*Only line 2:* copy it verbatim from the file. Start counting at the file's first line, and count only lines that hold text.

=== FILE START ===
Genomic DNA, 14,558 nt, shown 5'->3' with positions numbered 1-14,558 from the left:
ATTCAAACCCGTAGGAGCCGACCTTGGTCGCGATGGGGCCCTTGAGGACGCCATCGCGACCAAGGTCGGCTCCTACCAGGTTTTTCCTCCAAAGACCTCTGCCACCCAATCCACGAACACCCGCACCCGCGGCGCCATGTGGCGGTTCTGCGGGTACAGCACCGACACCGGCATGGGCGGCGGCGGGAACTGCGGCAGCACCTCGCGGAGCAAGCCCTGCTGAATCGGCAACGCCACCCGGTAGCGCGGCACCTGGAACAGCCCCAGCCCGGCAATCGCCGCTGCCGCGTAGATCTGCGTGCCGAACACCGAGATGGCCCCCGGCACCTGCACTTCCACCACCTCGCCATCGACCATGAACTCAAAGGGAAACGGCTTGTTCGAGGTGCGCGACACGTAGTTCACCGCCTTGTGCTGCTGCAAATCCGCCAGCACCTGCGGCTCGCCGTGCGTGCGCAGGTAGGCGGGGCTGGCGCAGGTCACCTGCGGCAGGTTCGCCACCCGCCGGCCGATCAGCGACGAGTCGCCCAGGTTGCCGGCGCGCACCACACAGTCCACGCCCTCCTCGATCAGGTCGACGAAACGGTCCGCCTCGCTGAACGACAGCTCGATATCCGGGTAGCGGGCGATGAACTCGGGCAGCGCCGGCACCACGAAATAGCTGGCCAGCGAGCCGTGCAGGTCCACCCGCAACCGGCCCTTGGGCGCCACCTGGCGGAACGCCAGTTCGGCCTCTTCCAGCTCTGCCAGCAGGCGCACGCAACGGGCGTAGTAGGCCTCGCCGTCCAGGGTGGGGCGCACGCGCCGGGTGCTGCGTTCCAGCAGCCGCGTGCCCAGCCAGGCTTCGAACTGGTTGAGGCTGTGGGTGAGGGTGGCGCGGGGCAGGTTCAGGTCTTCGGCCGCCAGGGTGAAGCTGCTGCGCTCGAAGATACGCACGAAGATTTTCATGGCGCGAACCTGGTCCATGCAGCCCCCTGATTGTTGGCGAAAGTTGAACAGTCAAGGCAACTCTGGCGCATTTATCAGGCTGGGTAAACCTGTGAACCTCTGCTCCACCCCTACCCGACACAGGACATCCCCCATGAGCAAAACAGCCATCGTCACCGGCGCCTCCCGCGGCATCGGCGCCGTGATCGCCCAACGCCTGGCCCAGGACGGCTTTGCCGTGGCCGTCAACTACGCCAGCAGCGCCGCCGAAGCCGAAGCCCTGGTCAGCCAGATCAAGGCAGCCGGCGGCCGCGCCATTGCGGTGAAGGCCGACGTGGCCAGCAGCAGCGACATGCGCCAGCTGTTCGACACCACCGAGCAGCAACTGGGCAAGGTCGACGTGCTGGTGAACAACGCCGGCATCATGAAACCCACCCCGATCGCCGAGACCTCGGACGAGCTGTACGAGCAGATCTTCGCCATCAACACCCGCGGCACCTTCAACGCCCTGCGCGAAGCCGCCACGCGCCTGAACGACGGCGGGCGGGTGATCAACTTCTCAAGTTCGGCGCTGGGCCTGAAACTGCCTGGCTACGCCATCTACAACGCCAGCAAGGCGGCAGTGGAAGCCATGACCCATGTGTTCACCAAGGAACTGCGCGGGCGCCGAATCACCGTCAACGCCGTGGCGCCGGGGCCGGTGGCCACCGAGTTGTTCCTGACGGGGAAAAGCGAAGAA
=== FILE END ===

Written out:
ATTCAAACCCGTAGGAGCCGACCTTGGTCGCGATGGGGCCCTTGAGGACGCCATCGCGACCAAGGTCGGCTCCTACCAGGTTTTTCCTCCAAAGACCTCTGCCACCCAATCCACGAACACCCGCACCCGCGGCGCCATGTGGCGGTTCTGCGGGTACAGCACCGACACCGGCATGGGCGGCGGCGGGAACTGCGGCAGCACCTCGCGGAGCAAGCCCTGCTGAATCGGCAACGCCACCCGGTAGCGCGGCACCTGGAACAGCCCCAGCCCGGCAATCGCCGCTGCCGCGTAGATCTGCGTGCCGAACACCGAGATGGCCCCCGGCACCTGCACTTCCACCACCTCGCCATCGACCATGAACTCAAAGGGAAACGGCTTGTTCGAGGTGCGCGACACGTAGTTCACCGCCTTGTGCTGCTGCAAATCCGCCAGCACCTGCGGCTCGCCGTGCGTGCGCAGGTAGGCGGGGCTGGCGCAGGTCACCTGCGGCAGGTTCGCCACCCGCCGGCCGATCAGCGACGAGTCGCCCAGGTTGCCGGCGCGCACCACACAGTCCACGCCCTCCTCGATCAGGTCGACGAAACGGTCCGCCTCGCTGAACGACAGCTCGATATCCGGGTAGCGGGCGATGAACTCGGGCAGCGCCGGCACCACGAAATAGCTGGCCAGCGAGCCGTGCAGGTCCACCCGCAACCGGCCCTTGGGCGCCACCTGGCGGAACGCCAGTTCGGCCTCTTCCAGCTCTGCCAGCAGGCGCACGCAACGGGCGTAGTAGGCCTCGCCGTCCAGGGTGGGGCGCACGCGCCGGGTGCTGCGTTCCAGCAGCCGCGTGCCCAGCCAGGCTTCGAACTGGTTGAGGCTGTGGGTGAGGGTGGCGCGGGGCAGGTTCAGGTCTTCGGCCGCCAGGGTGAAGCTGCTGCGCTCGAAGATACGCACGAAGATTTTCATGGCGCGAACCTGGTCCATGCAGCCCCCTGATTGTTGGCGAAAGTTGAACAGTCAAGGCAACTCTGGCGCATTTATCAGGCTGGGTAAACCTGTGAACCTCTGCTCCACCCCTACCCGACACAGGACATCCCCCATGAGCAAAACAGCCATCGTCACCGGCGCCTCCCGCGGCATCGGCGCCGTGATCGCCCAACGCCTGGCCCAGGACGGCTTTGCCGTGGCCGTCAACTACGCCAGCAGCGCCGCCGAAGCCGAAGCCCTGGTCAGCCAGATCAAGGCAGCCGGCGGCCGCGCCATTGCGGTGAAGGCCGACGTGGCCAGCAGCAGCGACATGCGCCAGCTGTTCGACACCACCGAGCAGCAACTGGGCAAGGTCGACGTGCTGGTGAACAACGCCGGCATCATGAAACCCACCCCGATCGCCGAGACCTCGGACGAGCTGTACGAGCAGATCTTCGCCATCAACACCCGCGGCACCTTCAACGCCCTGCGCGAAGCCGCCACGCGCCTGAACGACGGCGGGCGGGTGATCAACTTCTCAAGTTCGGCGCTGGGCCTGAAACTGCCTGGCTACGCCATCTACAACGCCAGCAAGGCGGCAGTGGAAGCCATGACCCATGTGTTCACCAAGGAACTGCGCGGGCGCCGAATCACCGTCAACGCCGTGGCGCCGGGGCCGGTGGCCACCGAGTTGTTCCTGACGGGGAAAAGCGAAGAA